Worry is a feeling caregivers are often all too familiar with. Especially during those times when you need to be away from the person in their care, or if you are a long-distance caregiver. There’s that constant worry, wondering if the person in your care is okay.
The good news is that there is technology available to help. One way you can get some peace of mind is by supplying the person in your care with a personal emergency response system.
A personal emergency response system is typically a wearable device, usually in a pendant or bracelet form, that is connected to a monitoring system. If the wearer (person in your care) is in trouble, they simply press the button on the device and they will be connected to help.
Personal emergency response systems, enable the user to maintain independence, and could even allow them to live in their home longer.
When you are looking into which technology to choose, there are a few things you should consider.
1. Can the device be used inside and outside of the home?
2. Will this device work in my area?
3. How user friendly is it?
4. Will this device make it easier for me as a caregiver, and provide me with peace of mind?
The benefits to the user and the family caregiver are numerous.Using a personal emergency response device enables independent living. The user can leave the home and continue to enjoy regular activities. Knowing that the person in your care is able to contact help at any time can be a big stress relief for family caregivers.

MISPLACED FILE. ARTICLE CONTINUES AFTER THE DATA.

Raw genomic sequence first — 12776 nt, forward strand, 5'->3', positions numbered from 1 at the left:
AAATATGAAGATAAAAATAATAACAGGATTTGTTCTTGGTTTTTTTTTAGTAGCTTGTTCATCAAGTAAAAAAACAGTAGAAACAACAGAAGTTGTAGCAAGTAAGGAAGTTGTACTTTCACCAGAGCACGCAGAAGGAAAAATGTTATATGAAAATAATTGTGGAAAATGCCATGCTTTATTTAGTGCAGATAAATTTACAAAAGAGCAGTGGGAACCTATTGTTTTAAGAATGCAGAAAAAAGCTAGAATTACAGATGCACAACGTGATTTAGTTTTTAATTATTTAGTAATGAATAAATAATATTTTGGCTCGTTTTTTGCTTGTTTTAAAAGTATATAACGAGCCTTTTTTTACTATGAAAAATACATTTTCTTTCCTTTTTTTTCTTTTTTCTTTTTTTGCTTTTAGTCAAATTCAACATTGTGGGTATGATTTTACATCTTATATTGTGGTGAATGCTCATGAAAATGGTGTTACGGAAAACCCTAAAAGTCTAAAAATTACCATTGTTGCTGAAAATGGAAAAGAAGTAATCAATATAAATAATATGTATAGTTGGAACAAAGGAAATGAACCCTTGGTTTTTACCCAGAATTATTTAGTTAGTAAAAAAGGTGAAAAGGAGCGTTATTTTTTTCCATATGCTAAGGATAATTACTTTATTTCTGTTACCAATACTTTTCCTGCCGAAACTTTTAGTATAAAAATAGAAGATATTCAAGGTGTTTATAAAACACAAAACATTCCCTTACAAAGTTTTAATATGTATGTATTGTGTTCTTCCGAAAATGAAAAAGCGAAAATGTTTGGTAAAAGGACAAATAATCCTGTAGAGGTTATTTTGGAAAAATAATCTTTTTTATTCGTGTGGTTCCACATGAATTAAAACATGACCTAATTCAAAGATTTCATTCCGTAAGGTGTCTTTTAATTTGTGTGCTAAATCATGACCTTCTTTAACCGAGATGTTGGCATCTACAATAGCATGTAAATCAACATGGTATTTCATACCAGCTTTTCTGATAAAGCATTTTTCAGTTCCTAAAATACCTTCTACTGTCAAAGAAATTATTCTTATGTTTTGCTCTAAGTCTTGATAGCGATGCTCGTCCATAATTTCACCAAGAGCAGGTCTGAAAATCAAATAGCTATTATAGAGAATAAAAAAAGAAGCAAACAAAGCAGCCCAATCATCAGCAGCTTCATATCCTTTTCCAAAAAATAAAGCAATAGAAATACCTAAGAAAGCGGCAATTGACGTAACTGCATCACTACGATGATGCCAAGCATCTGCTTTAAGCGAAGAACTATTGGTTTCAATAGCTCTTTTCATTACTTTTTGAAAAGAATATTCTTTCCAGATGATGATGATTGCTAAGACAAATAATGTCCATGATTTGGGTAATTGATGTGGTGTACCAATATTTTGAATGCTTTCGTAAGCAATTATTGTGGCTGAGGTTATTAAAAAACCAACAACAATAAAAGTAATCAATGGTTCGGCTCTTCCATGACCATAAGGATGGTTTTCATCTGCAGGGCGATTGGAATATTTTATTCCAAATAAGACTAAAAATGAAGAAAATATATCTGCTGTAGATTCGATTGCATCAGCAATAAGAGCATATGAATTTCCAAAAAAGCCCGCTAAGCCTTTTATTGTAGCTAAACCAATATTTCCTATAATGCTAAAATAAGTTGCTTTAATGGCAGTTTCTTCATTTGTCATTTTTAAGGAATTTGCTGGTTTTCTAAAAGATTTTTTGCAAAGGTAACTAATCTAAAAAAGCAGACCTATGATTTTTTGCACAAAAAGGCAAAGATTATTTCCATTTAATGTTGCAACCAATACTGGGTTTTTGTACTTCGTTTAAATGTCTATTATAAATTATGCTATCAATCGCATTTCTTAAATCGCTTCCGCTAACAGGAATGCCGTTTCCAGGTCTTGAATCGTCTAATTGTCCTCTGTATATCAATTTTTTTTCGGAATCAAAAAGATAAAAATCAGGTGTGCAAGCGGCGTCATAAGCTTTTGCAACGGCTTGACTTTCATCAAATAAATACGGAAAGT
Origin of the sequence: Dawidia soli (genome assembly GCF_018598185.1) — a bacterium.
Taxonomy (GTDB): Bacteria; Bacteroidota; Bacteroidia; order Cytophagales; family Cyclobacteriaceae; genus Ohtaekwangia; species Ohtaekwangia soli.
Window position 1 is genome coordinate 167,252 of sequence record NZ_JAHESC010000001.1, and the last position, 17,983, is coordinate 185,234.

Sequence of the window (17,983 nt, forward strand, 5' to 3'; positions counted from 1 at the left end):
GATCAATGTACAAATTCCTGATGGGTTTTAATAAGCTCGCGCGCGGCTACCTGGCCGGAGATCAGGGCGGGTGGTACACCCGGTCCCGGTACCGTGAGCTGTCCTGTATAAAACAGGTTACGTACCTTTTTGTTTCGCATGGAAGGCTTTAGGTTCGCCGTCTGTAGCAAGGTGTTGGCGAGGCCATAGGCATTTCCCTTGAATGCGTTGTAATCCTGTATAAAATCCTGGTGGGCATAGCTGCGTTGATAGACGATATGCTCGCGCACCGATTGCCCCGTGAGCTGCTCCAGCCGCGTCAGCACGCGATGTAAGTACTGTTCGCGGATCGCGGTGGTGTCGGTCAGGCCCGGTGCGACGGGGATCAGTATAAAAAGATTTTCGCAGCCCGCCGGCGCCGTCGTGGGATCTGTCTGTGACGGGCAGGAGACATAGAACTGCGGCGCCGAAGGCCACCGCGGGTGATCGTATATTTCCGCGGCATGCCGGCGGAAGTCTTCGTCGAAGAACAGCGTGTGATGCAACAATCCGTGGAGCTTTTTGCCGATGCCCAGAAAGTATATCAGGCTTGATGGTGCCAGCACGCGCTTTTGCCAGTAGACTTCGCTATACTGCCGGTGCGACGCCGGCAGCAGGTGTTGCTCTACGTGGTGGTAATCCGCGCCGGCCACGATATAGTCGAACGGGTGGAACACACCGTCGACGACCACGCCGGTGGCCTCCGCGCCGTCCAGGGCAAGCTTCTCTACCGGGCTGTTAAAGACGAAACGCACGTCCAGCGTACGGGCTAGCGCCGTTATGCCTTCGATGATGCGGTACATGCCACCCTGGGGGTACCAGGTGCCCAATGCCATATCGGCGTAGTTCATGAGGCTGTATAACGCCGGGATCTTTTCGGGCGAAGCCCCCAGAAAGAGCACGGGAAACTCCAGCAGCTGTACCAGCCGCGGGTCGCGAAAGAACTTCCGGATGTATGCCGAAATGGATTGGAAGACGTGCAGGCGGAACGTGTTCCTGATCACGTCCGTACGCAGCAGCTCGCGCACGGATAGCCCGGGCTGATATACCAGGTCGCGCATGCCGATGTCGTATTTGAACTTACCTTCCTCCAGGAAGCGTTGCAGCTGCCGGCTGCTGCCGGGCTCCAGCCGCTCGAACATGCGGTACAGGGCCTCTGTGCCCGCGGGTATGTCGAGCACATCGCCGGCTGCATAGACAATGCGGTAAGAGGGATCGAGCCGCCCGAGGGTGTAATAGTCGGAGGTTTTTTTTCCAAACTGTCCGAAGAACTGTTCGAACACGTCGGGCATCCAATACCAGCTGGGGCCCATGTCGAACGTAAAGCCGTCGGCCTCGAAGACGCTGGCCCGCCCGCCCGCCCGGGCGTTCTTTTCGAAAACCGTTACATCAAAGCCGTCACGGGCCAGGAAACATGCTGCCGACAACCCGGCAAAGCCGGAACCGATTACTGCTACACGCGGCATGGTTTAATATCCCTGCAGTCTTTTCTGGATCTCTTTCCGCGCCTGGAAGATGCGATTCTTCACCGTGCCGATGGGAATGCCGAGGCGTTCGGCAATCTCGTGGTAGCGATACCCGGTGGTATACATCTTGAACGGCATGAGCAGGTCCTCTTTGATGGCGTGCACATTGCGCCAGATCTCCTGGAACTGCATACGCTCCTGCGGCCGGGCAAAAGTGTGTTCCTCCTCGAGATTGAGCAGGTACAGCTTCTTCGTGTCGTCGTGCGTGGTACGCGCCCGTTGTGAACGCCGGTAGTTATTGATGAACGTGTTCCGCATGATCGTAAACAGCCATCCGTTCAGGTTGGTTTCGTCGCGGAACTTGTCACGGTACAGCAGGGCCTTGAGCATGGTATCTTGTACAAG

Although personal emergency response devices can help provide a sense of added security for many users, it’s important to know the limitations of the person in your care.
For example, someone in an advanced stage of dementia with severe cognitive impairments, or someone with severe mobility limitations may not be the best candidate for this type of personal emergency response device.
Another thing to remember, when the person in your care is equipped with a personal emergency response system, is that you should perform regular checks to ensure everything is working as it should. It’s also a good idea to get in the routine of charging the device daily.
Usually personal emergency response devices are water-resistant and can be used in the shower, although read the owner’s manual in detail before immersing the device completely in water.
Any personal emergency response device is intended to be used as a complementary tool to assist in caregiving, not as a replacement for other means of communication.